Governor Dayton opens Farmfest forums with remarks on renewable energy, trade and regulatory streamlining

Written by Jonathan Eisenthal

Governor Mark Dayton appeared at Farmfest, the largest outdoor agriculture trade show in the upper Midwest, on Tuesday, August 1 and made remarks that opened the annual series of forum discussions conducted over the three day event. Over the noon hour, Dayton served as a guest announcer along with Lynn Kettleson, on the Linder Farm Network radio broadcast.

Dayton sketched out his rural roots–his family started its noted retail empire in Worthington, Minnesota–and talked about how important agriculture is to the state of Minnesota: “Agriculture and food processing represents 367,000 jobs in Minnesota–that’s more than any other sector except manufacturing. It’s one out of every five jobs in the state.”

The governor acknowledged the depth of the financial crisis at the state government and said the budget bill passed for this biennium merely “kicked the can down the road.” Permanent solutions to an imbalance of spending and revenue would have to be sought, and he intends to continue to pursue a plan to increase taxes on the state’s top earners so that programs he considers vital do not get cut.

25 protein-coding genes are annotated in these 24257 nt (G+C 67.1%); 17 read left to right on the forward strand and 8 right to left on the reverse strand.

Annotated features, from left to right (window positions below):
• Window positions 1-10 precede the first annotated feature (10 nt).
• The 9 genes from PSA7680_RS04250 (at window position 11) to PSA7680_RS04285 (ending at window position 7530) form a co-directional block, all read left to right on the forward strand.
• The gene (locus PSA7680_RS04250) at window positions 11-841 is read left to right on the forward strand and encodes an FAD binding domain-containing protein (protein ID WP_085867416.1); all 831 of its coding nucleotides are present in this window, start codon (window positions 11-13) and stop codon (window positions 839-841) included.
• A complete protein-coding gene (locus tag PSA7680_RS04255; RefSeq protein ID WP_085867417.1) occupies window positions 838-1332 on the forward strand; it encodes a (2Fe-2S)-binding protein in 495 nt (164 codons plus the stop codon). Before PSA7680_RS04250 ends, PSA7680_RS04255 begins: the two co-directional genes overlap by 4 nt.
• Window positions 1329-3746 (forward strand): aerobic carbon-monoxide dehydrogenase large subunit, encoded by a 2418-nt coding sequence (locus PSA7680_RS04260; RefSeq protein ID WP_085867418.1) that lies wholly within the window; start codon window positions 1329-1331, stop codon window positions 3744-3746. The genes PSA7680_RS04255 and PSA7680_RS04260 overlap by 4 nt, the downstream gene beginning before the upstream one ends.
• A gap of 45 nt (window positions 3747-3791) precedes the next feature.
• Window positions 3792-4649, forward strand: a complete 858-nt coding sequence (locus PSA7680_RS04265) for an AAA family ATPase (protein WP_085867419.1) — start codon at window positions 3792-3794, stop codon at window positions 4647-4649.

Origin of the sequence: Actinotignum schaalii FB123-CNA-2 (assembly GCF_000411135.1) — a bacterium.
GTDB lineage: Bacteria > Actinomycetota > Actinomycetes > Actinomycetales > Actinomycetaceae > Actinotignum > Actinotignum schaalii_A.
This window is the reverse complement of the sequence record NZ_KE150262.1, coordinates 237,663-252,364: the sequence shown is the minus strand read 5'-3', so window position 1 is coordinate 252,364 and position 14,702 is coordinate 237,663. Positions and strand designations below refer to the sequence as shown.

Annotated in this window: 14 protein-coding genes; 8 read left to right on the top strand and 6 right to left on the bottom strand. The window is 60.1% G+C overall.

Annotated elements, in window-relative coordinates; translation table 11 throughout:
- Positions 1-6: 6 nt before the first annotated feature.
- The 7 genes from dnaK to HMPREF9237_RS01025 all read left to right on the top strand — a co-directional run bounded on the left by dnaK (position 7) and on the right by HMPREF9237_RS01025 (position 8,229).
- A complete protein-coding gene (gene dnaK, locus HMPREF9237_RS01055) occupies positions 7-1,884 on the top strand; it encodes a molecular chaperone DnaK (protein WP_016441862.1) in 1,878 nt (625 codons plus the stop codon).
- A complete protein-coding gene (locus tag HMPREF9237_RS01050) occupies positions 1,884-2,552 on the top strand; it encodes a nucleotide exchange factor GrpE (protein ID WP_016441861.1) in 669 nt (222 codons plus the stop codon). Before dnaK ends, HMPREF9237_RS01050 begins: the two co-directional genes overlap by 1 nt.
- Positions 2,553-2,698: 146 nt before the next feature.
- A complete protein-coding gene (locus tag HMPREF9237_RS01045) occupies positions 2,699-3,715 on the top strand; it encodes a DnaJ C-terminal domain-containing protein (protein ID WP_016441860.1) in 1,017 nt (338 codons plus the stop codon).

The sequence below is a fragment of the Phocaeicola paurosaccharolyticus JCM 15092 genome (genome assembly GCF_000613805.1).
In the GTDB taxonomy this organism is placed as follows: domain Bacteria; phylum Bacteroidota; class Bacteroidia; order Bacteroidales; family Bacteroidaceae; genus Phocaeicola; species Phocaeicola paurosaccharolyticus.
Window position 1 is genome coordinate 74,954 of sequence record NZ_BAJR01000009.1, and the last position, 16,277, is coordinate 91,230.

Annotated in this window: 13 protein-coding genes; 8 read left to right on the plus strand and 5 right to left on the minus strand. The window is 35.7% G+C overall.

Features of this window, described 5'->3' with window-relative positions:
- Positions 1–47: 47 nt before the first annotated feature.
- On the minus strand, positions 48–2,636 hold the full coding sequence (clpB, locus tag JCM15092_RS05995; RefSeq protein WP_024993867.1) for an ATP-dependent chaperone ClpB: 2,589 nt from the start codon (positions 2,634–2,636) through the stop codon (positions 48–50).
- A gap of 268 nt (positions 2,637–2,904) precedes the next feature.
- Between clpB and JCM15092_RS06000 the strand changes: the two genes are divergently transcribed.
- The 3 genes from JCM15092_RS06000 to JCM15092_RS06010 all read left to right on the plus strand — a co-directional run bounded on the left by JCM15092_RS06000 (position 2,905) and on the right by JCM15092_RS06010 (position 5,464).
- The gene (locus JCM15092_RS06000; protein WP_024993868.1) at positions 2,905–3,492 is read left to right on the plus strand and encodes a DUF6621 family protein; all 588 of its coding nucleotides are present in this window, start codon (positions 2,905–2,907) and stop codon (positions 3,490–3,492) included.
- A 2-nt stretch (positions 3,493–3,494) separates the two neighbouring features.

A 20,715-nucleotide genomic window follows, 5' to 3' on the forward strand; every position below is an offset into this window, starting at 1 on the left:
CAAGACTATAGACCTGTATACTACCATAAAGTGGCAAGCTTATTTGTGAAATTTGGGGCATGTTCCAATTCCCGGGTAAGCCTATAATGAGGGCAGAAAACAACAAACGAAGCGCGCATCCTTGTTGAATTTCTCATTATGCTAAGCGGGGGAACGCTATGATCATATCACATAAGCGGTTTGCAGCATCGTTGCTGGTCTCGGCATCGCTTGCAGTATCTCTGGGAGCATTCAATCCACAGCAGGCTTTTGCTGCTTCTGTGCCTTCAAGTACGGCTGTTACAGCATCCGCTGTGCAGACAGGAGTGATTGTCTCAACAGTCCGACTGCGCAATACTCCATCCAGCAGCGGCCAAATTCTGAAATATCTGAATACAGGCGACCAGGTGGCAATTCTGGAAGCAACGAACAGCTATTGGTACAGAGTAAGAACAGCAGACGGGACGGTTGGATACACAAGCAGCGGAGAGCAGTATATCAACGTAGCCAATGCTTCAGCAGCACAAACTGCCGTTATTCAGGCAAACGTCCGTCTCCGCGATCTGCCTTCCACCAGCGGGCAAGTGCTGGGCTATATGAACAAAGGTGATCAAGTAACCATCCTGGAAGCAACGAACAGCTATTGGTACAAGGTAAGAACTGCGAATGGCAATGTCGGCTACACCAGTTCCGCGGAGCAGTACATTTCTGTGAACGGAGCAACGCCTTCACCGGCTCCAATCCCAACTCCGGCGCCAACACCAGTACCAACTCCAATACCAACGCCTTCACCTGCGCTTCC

Dayton announced that he will lead a trade delegation to Korea in September and that plans for a trade mission to China are coming together, perhaps in October. In conversation with US Agriculture Secretary Tom Vilsack, Dayton was told that Korea and Vietnam represent great opportunities to expand US agricultural markets. Agricultural products are a huge export for the state.

Tom Schiefelbein, Kimmel, Minnesota, president of Minnesota Cattlemens’ Association, asked the governor what he intends to do about Minnesota’s regulatory environment. Sheifelbein called state and federal regulations on farming “painful” and noted that they represent a true impediment to farmers who want to grow their businesses enough to be able to bring their adult children in as partners. Instead, regulations enforce a kind of stasis, he said.

Dayton noted that he and the Minnesota Legislature agreed on the goal of streamlining regulation and that the heads of Minnesota Pollution Control Agency and Department of Natural Resources had embraced that goal as well. He concluded by offering the audience his home telephone number and promised that he would personally bring any regulatory difficulty on behalf of a farmer to the appropriate officials for review and resolution.

The governor, who spent six years as a US Senator for Minnesota, described the efforts of the huge oil lobby to try to defeat farm based energy, but that ethanol and biodiesel came out on top. He noted that Big Oil is at it again, but he is hopeful about the future of renewables and he plans to push for the expansion, especially of biomass-based renewable fuels. Feedstocks like switchgrass, Dayton said, would not directly compete with the animal feed market.